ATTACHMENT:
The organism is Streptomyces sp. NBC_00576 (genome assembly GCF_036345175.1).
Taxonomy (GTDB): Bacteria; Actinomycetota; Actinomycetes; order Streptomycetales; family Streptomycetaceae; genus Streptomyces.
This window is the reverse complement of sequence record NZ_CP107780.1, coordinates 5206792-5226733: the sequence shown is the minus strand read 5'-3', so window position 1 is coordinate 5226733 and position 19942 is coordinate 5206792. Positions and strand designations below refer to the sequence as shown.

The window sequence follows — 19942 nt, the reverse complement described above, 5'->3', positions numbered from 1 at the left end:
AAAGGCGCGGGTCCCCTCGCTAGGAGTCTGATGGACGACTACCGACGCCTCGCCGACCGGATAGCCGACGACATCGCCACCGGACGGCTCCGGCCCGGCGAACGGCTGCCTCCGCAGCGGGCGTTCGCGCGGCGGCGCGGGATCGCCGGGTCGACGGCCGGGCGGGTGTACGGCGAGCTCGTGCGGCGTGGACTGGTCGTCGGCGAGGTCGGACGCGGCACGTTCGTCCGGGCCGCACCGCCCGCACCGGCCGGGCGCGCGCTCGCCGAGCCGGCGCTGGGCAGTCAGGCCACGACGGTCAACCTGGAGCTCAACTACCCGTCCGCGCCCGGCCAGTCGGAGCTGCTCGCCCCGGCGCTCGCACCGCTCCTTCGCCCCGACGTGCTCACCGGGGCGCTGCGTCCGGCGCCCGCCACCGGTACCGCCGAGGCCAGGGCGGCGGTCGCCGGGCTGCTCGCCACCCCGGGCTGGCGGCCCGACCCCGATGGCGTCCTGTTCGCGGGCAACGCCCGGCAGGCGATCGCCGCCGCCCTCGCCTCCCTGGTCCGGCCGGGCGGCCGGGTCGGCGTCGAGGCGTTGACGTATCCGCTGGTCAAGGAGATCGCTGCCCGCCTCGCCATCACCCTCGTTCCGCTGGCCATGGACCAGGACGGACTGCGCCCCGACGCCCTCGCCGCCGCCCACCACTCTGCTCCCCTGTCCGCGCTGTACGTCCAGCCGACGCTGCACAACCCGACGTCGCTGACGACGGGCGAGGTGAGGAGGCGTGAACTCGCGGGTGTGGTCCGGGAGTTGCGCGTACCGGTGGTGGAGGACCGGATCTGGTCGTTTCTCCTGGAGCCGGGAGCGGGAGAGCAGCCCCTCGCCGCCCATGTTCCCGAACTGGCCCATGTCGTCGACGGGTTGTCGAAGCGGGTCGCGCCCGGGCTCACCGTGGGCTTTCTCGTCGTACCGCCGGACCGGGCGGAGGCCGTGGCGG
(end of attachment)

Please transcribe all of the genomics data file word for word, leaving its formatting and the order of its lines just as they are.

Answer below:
The organism is Streptomyces sp. NBC_00576 (genome assembly GCF_036345175.1).
Taxonomy (GTDB): Bacteria; Actinomycetota; Actinomycetes; order Streptomycetales; family Streptomycetaceae; genus Streptomyces.
This window is the reverse complement of sequence record NZ_CP107780.1, coordinates 5206792-5226733: the sequence shown is the minus strand read 5'-3', so window position 1 is coordinate 5226733 and position 19942 is coordinate 5206792. Positions and strand designations below refer to the sequence as shown.

The window sequence follows — 19942 nt, the reverse complement described above, 5'->3', positions numbered from 1 at the left end:
AAAGGCGCGGGTCCCCTCGCTAGGAGTCTGATGGACGACTACCGACGCCTCGCCGACCGGATAGCCGACGACATCGCCACCGGACGGCTCCGGCCCGGCGAACGGCTGCCTCCGCAGCGGGCGTTCGCGCGGCGGCGCGGGATCGCCGGGTCGACGGCCGGGCGGGTGTACGGCGAGCTCGTGCGGCGTGGACTGGTCGTCGGCGAGGTCGGACGCGGCACGTTCGTCCGGGCCGCACCGCCCGCACCGGCCGGGCGCGCGCTCGCCGAGCCGGCGCTGGGCAGTCAGGCCACGACGGTCAACCTGGAGCTCAACTACCCGTCCGCGCCCGGCCAGTCGGAGCTGCTCGCCCCGGCGCTCGCACCGCTCCTTCGCCCCGACGTGCTCACCGGGGCGCTGCGTCCGGCGCCCGCCACCGGTACCGCCGAGGCCAGGGCGGCGGTCGCCGGGCTGCTCGCCACCCCGGGCTGGCGGCCCGACCCCGATGGCGTCCTGTTCGCGGGCAACGCCCGGCAGGCGATCGCCGCCGCCCTCGCCTCCCTGGTCCGGCCGGGCGGCCGGGTCGGCGTCGAGGCGTTGACGTATCCGCTGGTCAAGGAGATCGCTGCCCGCCTCGCCATCACCCTCGTTCCGCTGGCCATGGACCAGGACGGACTGCGCCCCGACGCCCTCGCCGCCGCCCACCACTCTGCTCCCCTGTCCGCGCTGTACGTCCAGCCGACGCTGCACAACCCGACGTCGCTGACGACGGGCGAGGTGAGGAGGCGTGAACTCGCGGGTGTGGTCCGGGAGTTGCGCGTACCGGTGGTGGAGGACCGGATCTGGTCGTTTCTCCTGGAGCCGGGAGCGGGAGAGCAGCCCCTCGCCGCCCATGTTCCCGAACTGGCCCATGTCGTCGACGGGTTGTCGAAGCGGGTCGCGCCCGGGCTCACCGTGGGCTTTCTCGTCGTACCGCCGGACCGGGCGGAGGCCGTGGCGG